A recent visit to Utah County left me encouraged about the number of new, enticing and independent restaurants in Happy Valley. Among them is Communal, in Provo, a new venture by the owners of Pizzeria 712. However, I was looking for a lunch spot and Communal wasn’t open yet, so I strolled across the street to Rooster Dumpling & Noodle Bar.
Rooster is run by Andy and Simi Gartz, the couple also behind Dew restaurant, which is currently undergoing renovation. On the day I visited, Simi was waiting on tables and both she and Andy were making fresh dumplings. When I asked Andy—who has a business degree from the University of Chicago—how he got into the food biz, he related a funny story about how, during college, he and a friend blew their student loans eating at great Chicago restaurants like Charlie Trotter’s and Rick Bayless’ eateries.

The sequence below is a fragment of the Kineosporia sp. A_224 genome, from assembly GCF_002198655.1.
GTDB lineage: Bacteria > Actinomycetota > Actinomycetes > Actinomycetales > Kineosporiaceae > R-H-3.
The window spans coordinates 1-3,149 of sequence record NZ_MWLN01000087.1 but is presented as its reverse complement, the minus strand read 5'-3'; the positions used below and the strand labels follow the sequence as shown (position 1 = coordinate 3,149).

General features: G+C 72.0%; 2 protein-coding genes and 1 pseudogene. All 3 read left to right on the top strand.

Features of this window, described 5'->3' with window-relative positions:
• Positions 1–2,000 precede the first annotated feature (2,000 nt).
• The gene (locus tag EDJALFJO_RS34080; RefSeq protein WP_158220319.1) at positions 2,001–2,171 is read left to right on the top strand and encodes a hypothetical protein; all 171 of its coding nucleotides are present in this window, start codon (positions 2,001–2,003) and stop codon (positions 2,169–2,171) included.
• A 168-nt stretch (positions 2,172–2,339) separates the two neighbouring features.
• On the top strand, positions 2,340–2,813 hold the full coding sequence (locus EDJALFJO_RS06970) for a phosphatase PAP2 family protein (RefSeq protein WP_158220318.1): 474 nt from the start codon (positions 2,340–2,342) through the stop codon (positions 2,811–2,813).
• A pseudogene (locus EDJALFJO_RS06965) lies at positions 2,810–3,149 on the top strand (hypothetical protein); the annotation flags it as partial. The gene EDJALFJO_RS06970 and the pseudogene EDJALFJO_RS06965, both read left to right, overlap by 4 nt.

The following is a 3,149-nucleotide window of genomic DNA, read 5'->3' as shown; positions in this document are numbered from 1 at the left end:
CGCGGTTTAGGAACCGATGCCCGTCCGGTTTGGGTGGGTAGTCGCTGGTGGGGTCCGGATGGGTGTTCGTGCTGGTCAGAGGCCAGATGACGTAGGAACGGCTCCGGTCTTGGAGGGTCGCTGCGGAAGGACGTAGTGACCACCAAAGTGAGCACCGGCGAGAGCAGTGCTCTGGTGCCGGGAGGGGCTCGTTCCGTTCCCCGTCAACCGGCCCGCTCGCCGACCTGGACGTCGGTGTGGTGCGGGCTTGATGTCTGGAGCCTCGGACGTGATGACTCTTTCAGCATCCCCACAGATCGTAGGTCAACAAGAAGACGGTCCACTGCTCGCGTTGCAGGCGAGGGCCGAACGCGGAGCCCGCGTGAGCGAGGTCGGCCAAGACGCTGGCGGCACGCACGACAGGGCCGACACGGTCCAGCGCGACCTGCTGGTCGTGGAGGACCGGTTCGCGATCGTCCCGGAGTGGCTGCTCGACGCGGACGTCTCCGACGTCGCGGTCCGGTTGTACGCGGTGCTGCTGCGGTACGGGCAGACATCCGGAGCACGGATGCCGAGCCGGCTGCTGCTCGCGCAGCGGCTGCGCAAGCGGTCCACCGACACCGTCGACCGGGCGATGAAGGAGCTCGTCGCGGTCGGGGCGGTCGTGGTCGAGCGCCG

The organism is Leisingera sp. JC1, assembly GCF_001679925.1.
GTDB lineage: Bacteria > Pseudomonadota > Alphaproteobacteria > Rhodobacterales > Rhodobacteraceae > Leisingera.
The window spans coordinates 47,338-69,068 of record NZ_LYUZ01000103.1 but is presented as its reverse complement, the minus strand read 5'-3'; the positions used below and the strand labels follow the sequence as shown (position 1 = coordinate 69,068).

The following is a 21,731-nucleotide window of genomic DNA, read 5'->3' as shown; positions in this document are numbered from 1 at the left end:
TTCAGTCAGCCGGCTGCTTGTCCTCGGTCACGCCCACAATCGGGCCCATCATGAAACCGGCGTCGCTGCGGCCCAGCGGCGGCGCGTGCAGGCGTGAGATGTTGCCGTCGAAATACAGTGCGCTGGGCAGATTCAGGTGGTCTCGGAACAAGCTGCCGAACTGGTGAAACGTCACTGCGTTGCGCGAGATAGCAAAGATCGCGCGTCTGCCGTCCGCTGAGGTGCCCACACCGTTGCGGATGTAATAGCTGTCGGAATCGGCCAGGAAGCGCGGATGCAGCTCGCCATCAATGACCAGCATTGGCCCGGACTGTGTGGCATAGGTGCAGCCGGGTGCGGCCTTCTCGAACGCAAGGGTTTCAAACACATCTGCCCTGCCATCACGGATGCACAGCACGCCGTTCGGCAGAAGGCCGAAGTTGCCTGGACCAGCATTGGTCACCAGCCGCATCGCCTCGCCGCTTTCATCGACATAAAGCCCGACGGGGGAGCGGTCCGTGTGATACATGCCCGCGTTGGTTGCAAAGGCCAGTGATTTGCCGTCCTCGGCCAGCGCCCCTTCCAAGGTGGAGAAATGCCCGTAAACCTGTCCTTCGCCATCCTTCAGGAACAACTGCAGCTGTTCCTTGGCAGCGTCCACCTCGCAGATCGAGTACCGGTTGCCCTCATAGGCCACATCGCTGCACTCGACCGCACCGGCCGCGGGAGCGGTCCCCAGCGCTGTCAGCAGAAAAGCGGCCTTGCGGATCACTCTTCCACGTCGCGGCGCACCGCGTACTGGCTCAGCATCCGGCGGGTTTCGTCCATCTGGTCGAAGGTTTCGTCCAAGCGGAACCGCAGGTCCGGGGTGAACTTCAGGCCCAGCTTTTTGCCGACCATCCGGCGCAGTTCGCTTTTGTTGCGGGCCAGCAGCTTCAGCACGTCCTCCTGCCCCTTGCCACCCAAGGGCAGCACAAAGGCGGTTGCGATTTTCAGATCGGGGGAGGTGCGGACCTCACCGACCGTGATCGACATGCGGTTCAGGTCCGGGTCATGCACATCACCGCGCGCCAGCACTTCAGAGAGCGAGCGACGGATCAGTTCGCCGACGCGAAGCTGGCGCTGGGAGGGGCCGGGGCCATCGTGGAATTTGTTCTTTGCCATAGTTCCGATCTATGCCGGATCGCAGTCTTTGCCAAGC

Rooster is a small, modern restaurant that’s a natural place for people to mix-and-mingle with friends. The menu is eclectic, featuring Chinese-style dumplings as well as items such as a red curry pulled-pork sandwich, chicken and shiitake rice bowl, Hong Kong shrimp wonton noodle soup and a zippy, stirfried curry noodle-and-shrimp dish, which I ordered. The curried noodles were excellent, as were the shrimp, veggie and pork dumplings I sampled.
Best of all, though, might have been the outrageously decadent dessert called Pok Fu Lam Village french toast. It’s a type of french toast made in the village Simi comes from: rich, thick, eggy, buttery, syrupy goodness. “Not low-calorie, I’m guessing,” I said to Andy. He replied, “The only concession we made is that we don’t deep-fry the toast like they do in Simi’s village!”
Rooster Dumpling & Noodle Bar
163 N. University Ave., Provo